Review: ‘Eighth Grade’ is a reminder of the year you would rather forget

Elsie Fisher (photo: A24)Elsie Fisher (photo: A24)

“Eighth Grade,” the writer-director Bo Burnham’s sweetly agonizing immersion in adolescent anxiety, grade-school cruelty and cell phone fascism, is positioned to be one of this year’s more successful “specialty” films—which often just means anything without a major studio or Marvel superhero behind it. But who is to say Kayla Day isn’t a superhero? Young Elsie Fisher certainly gives a heroic performance as our tormented graduate-to-be. And who among us isn’t Kayla Day? Or was, back when our nose didn’t fit our face, our clothes didn’t fit our body and everyone seemed to be looking at us.

Bo Burnham’s new movie is a joyous reminder that 13 is not, in fact, the best year of your life.

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For those who found adolescence to be a walk in the hormonal park, good for you. For everyone else, “Eighth Grade”—which follows Kayla through several episodes of excruciating awkwardness—will be painful, funny, moving and, to a certain degree, infuriating. Much of what constitutes contemporary teenage angst, the film makes clear, can be chalked up to societal malpractice, the sadism of one’s peers and a willing enslavement to the internet. With the exception of those omnipresent screens—and headphones—these are themes that have been explored in many films over many years, with varying degrees of comforting humor (from the caustic “Welcome to the Dollhouse” to the comparatively vacuous “Mean Girls”). But because it is such an intimate, pimples-and-all portrayal of one girl’s seemingly endless lurch toward adulthood (“like waiting on line for a roller coaster,” Kayla says, in one of the film’s off-handedly poetic lines), “Eighth Grade” is both revelatory and all-embracing.

Burnham, a comedian and actor making his feature directing debut, is a graduate of St. John’s Prep in Danvers, Mass.—an all-boys Catholic school. Which doesn’t mean Kayla is anything less than authentic. It means Burnham was aware that teenagers’ more heinous social crimes are more frequently and horribly committed against girls.

What’s more dramatic than eighth grade? Nothing—if you are an eighth grader.

Which is one big reason that the point of view of “Eighth Grade” is entirely Kayla’s, even when it is flipped around and she can see it herself. At one point, she and her classmates are presented with the time capsules they created as sixth graders, in which they address their older selves from the past and ask questions that are bound to touch on tender spots (“Do you have a boyfriend?”). Chapterizing the film to a large extent are Kayla’s video blogs, in which she addresses great themes about which she knows absolutely nothing: “Be Yourself”; “How to Be Confident”; “Growing Up” and “Putting Yourself Out There” (“Where is THERE?” she wonders aloud, to what one hopes is a very tiny audience.) It is cheaper than therapy, one supposes. But as a film device, it’s priceless, providing easy access to Kayla’s character, which, unformed though it may be, is monumentally sweet and decent.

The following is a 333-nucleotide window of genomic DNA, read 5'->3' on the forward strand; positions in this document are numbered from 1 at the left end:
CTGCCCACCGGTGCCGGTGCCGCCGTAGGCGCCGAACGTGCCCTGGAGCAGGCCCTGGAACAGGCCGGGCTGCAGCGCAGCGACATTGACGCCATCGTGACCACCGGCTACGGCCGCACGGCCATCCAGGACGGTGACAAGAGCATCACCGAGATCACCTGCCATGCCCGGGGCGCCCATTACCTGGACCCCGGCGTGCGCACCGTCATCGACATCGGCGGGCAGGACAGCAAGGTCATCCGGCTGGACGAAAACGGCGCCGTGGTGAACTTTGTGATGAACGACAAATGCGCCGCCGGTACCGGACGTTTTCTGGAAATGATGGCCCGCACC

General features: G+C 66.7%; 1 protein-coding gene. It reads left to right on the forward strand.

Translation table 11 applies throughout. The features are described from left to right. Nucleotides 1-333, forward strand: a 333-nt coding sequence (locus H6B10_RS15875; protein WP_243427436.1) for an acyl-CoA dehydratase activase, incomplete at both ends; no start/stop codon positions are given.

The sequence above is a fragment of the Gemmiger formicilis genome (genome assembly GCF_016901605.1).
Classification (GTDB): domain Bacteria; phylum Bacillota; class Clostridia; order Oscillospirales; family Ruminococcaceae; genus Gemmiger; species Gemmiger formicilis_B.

That Kayla so dominates the film is natural—pubescent people are self-absorbed—and other persons only exist inasmuch as they affect Kayla. This is not selfish; it feels normal, given Burnham’s structure. Kayla’s single father, Mark (a wonderful Josh Hamilton) is among her plagues, mostly because he tries too hard to be father and mother. Where is Mom? There is only a passing reference to her (she “left,” which could well mean she died), and the viewer kind of likes the fact that she is not discussed; missing people are not often the topic of conversation, except to make plot points. The others who enter Kayla’s life include the older Olivia (Emily Robinson), who befriends her during “shadow day” at her high school; Riley (Daniel Zolghadri), who introduces Kayla to predatory sexuality; and Kennedy (Catherine Oliviere), the mean girl of the piece and the kind of character you hope peaked in grammar school.

What’s more dramatic than eighth grade? Nothing—if you are an eighth grader, which is perhaps the biggest achievement of Burnham’s movie, the sense of experiencing or re-experiencing that time when adults repeatedly uttered the most depressing thing you had ever heard: “These are the best times of your life.” No, they are not. And “Eighth Grade”—for all its heartache—is a joyous reminder of that.

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